Efficient Addressing. Outline. Addressing Subnetting Supernetting CS 640 1

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1 Efficient Addressing Outline Addressing Subnetting Supernetting CS 640 1

2 IPV4 Global Addresses Properties IPv4 uses 32 bit address space globally unique hierarchical: network + host 7 24 Dot Notation A: B: 0 Network Host Network Host 21 8 C: Network Host CS 640 2

3 How to Make Routing Scale Flat (Ethernet) versus Hierarchical (Internet) Addresses All hosts attached to same network have same network address Problem: inefficient use of Hierarchical Address Space class C with 2 hosts (2/255 = 0.78% efficient) class B with 256 hosts (256/65535 = 0.39% efficient) Problem: still Too Many Networks routing tables do not scale Big tables make routers expensive route propagation protocols do not scale CS 640 3

4 Subnetting Original intent was for network to identify one physical network Lots of small networks are what we actually have how do we handle this? Solution: add another level to address/routing hierarchy: subnet Allocate addresses to several physical networks Routers in other ASs (networks) route all traffic to network as if it is a single physical network Subnet masks define variable partition of host part 1 s identify subnet, 0 s identify hosts within the subnet Mechanism for sharing a single network number among multiple networks Subnets visible only within a site Network number Host number Class B address Subnet mask ( ) Network number Subnet ID Host ID Subnetted address CS 640 4

5 Subnet Example Subnet mask: Subnet number: H1 R Subnet mask: Subnet number: H R2 Subnet mask: Subnet number: H2 Forwarding table at router R1 Subnet Number Subnet Mask Next Hop interface interface R2 CS 640 5

6 Forwarding Algorithm D = destination IP address for each entry (SubnetNum, SubnetMask, NextHop) D1 = SubnetMask & D if D1 = SubnetNum if NextHop is an interface deliver datagram directly to D else deliver datagram to NextHop Use a default router if nothing matches Not necessary for all 1s in subnet mask to be contiguous Can put multiple subnets on one physical network Subnets not visible from the rest of the Internet This is a simple, toy example!! CS 640 6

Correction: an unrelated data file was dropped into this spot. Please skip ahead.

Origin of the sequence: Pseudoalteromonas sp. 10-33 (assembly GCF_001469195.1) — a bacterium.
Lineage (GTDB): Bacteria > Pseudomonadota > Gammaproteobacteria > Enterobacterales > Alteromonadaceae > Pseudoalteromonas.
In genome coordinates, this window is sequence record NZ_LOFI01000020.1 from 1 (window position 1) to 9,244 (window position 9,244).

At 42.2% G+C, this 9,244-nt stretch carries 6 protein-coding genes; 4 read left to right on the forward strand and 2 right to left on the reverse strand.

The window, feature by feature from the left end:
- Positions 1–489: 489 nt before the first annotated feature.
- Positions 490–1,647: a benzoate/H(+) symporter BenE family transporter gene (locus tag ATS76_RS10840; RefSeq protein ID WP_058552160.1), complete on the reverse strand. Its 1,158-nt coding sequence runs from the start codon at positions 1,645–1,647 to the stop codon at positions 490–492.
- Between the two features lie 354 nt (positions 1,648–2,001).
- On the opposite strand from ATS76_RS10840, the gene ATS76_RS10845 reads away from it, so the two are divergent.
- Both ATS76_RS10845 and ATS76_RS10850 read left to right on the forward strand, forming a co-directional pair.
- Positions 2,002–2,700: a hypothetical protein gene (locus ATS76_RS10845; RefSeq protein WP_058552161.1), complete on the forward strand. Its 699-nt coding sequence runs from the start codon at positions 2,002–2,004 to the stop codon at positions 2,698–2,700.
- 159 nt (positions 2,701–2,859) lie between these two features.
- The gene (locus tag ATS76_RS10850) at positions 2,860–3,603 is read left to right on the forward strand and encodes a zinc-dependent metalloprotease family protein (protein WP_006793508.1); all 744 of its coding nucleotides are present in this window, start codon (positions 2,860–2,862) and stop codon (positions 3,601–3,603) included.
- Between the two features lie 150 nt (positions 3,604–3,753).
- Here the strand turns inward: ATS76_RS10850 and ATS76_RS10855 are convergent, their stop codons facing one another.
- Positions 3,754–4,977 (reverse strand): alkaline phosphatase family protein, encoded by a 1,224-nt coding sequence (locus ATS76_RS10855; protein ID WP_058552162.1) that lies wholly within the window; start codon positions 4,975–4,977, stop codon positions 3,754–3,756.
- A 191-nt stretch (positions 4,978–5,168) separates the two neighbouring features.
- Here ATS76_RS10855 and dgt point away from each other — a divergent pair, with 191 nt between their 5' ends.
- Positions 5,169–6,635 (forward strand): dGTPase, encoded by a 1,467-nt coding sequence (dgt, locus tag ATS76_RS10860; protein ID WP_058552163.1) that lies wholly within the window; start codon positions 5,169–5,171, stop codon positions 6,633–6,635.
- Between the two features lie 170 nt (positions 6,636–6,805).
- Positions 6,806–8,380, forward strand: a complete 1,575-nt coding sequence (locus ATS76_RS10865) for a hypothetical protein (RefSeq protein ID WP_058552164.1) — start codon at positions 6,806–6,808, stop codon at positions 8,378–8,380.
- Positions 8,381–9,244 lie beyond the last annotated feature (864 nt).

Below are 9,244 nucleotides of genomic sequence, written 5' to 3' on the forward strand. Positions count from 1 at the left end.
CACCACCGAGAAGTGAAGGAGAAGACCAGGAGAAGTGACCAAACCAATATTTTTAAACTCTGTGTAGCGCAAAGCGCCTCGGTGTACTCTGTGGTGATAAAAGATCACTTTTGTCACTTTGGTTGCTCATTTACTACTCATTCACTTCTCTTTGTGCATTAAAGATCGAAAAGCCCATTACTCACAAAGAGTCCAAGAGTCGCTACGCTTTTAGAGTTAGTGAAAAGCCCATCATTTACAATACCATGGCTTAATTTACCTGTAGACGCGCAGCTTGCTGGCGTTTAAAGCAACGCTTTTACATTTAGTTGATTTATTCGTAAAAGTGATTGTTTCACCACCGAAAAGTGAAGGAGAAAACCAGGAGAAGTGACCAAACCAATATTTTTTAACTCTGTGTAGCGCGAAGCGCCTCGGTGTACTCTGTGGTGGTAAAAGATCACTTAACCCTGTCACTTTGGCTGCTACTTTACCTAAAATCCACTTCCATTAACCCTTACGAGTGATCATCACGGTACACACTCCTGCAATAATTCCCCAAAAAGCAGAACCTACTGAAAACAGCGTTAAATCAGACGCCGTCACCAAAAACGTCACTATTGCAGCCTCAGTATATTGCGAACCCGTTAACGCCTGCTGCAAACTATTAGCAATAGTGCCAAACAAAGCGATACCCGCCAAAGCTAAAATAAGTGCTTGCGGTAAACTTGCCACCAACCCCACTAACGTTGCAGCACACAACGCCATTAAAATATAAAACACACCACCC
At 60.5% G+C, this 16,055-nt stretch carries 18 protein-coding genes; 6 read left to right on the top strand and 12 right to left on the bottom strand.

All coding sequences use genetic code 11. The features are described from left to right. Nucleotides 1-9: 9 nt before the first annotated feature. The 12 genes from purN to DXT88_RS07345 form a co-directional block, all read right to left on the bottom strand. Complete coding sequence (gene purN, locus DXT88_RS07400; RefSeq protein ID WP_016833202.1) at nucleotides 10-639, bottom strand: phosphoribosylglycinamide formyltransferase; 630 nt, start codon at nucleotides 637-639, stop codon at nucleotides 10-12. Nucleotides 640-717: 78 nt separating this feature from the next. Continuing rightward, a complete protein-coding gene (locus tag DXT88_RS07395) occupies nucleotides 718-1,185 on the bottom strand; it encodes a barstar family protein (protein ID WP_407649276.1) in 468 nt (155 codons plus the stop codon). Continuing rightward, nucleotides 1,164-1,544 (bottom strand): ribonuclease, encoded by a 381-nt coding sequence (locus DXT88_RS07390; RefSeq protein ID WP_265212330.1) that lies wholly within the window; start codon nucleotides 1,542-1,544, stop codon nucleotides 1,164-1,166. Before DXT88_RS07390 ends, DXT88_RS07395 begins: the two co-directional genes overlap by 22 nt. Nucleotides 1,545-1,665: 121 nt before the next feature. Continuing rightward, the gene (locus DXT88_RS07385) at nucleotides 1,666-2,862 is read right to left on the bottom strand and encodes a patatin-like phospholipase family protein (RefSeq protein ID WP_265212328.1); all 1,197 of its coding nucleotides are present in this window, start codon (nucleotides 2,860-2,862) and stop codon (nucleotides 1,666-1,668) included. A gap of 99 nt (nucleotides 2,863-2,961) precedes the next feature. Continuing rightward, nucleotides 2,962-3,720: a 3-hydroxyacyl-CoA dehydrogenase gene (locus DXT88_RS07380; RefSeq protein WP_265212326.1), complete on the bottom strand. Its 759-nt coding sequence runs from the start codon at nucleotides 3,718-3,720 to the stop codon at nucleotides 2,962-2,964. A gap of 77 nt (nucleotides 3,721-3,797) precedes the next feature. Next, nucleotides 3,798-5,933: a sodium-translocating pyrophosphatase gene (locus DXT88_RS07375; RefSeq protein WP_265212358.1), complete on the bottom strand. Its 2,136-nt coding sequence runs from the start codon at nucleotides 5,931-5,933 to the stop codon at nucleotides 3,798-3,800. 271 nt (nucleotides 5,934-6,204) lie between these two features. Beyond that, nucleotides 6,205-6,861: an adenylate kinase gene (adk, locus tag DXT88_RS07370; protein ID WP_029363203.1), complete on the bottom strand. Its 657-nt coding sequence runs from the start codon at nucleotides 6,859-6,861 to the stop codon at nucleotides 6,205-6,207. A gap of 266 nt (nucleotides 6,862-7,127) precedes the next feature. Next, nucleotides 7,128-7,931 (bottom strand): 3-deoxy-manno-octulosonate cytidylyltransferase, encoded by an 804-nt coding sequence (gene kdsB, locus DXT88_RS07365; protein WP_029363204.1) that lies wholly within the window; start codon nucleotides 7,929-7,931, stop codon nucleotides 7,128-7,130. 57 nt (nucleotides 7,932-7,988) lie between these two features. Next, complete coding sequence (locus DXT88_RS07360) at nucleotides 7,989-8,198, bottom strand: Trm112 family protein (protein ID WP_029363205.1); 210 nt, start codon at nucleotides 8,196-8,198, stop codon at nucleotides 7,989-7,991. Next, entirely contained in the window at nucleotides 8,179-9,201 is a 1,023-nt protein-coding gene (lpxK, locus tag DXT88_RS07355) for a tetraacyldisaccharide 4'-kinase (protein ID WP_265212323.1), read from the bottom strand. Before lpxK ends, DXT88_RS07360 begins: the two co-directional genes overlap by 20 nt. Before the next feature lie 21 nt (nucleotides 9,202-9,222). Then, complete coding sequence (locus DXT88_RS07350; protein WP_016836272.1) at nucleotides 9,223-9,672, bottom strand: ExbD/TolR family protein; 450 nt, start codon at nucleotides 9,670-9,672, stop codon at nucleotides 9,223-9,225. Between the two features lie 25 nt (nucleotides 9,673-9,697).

7 Subnets contd. Subnetting is not the only way to solve scalability problems Additional router support is necessary to include netmask and forwarding functionality Non-contiguous netmask numbers can be used They make administration more difficult Multiple subnets can reside on a single network Requires routers within the network Subnets help solve scalability problems Do not require us to use class B or C address for each physical network Help us to aggrigate information Chief advantage of IP addresses: routers could keep one entry per network instead of one per destination host CS 640 7

8 Continued Problems with IPv4 Addresses Problem: Potential exhaustion of IPv4 address space (due to inefficiency) Class B network numbers are highly prized Not everyone needs one Lots of class C addresses but no one wants them Growth of back bone routing tables We don t want lots of small networks since this causes large routing tables Route calculation and management requires high computational overhead Solution: Allow addresses assigned to a single entity to span multiple classed prefixes Enhance route aggregation CS 640 8

9 Supernetting Assign block of contiguous network numbers to nearby networks Called CIDR: Classless Inter-Domain Routing Breaks rigid boundries between address classes If ISP needs 16 class C addresses, make them contiguous Eg to enables a 20-bit network number Idea is to enable network number to be any length Collapse multiple addresses assigned to a single AS to one address Represent blocks (number of class C networks) with a single pair (first_network_address, count) Restrict block sizes to powers of 2 Use a bit mask (CIDR mask) to identify block size All routers must understand CIDR addressing CS 640 9

10 CIDR Addresses Identifying a CIDR block requires both an address and a mask Slash notation /21 for addresses Here the /21 indicates a 21 bit mask All possible CIDR masks can easily be generated /8, /16, /24 correspond to traditional class A, B, C categories IP addresses are now arbitrary integers, not classes Raises interesting questions about lookups Routers cannot determine the division between prefix and suffix just by looking at the address Hashing does not work well Interesting lookup algorithms have been developed and analyzed CS

11 CIDR Address Assignment /20 Provider / / / /23 11

12 CIDR Implications Longest prefix match 7 contiguous Class C s given to network A: N/w number /21 8th class C given to network B: N/w number /24 Packet with destination address matches both networks Must pick the most specific match! 12

13 IP/MAC Address Translation Outline ARP RARP DHCP

14 Transition from Network to Datalink How do we get datagrams to the right physical host? Tricky part comes when a router is forwarding to a LAN with multiple hosts (which is typically the case) IP datagrams contain an IP address Configured in OS NIC s only understand addressing of their particular network Ethernet s 48 bit MAC addresses 14